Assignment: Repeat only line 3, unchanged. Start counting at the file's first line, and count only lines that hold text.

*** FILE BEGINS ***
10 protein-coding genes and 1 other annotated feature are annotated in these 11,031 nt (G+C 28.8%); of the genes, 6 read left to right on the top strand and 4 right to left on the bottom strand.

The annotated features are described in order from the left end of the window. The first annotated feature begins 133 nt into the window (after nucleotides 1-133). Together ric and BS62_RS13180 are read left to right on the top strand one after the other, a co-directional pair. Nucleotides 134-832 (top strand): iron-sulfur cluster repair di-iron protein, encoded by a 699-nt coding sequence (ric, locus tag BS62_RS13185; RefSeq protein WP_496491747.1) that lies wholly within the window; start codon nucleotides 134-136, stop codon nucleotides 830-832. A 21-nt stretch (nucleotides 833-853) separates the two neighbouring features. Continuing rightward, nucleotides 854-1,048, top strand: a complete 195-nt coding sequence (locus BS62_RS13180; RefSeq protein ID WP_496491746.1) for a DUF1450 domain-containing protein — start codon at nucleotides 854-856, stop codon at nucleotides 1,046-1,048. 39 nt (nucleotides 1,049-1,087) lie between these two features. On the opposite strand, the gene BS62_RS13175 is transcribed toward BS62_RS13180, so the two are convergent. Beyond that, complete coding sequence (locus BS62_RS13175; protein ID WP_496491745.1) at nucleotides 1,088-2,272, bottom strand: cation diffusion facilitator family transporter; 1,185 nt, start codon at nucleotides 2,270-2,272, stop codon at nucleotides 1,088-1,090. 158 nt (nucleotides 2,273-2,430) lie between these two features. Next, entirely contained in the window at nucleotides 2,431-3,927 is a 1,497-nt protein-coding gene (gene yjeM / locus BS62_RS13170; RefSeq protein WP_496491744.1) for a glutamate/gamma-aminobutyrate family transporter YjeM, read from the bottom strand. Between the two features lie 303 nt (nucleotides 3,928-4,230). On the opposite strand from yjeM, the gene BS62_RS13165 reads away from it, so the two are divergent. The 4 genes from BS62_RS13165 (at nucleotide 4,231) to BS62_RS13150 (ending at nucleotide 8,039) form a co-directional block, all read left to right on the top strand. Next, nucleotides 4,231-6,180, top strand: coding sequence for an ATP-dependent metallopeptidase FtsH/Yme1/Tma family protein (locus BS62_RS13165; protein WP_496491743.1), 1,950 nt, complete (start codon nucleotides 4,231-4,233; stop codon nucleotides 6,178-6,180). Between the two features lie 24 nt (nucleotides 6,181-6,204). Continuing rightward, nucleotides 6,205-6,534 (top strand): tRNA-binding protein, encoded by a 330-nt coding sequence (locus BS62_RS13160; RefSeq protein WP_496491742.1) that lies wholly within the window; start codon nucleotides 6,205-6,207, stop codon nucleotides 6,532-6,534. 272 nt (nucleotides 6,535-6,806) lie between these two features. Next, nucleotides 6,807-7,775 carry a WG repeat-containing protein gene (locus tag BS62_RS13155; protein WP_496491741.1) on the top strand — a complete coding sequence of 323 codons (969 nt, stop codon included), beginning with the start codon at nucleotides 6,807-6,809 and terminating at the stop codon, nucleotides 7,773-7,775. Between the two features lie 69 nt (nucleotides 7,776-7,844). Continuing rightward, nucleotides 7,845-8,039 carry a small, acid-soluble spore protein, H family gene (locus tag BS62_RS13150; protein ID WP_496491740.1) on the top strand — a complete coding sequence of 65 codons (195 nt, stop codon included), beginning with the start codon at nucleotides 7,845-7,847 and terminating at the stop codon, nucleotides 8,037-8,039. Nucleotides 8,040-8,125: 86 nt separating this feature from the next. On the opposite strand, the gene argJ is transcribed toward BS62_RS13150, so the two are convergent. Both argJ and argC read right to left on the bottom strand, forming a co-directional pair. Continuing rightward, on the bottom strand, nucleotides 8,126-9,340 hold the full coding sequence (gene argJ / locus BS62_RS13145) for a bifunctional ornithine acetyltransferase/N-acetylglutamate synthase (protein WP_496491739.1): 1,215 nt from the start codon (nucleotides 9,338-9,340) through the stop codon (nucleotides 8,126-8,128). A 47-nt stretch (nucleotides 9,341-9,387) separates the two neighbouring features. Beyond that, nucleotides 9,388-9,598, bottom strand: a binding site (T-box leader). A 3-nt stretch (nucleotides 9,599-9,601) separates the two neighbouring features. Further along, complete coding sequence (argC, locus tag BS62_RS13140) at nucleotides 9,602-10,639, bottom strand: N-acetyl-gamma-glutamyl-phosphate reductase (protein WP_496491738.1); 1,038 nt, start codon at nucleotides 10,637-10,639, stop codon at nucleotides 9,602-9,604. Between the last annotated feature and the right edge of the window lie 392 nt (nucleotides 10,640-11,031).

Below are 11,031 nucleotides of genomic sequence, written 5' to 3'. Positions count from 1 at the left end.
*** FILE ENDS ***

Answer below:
Below are 11,031 nucleotides of genomic sequence, written 5' to 3'. Positions count from 1 at the left end.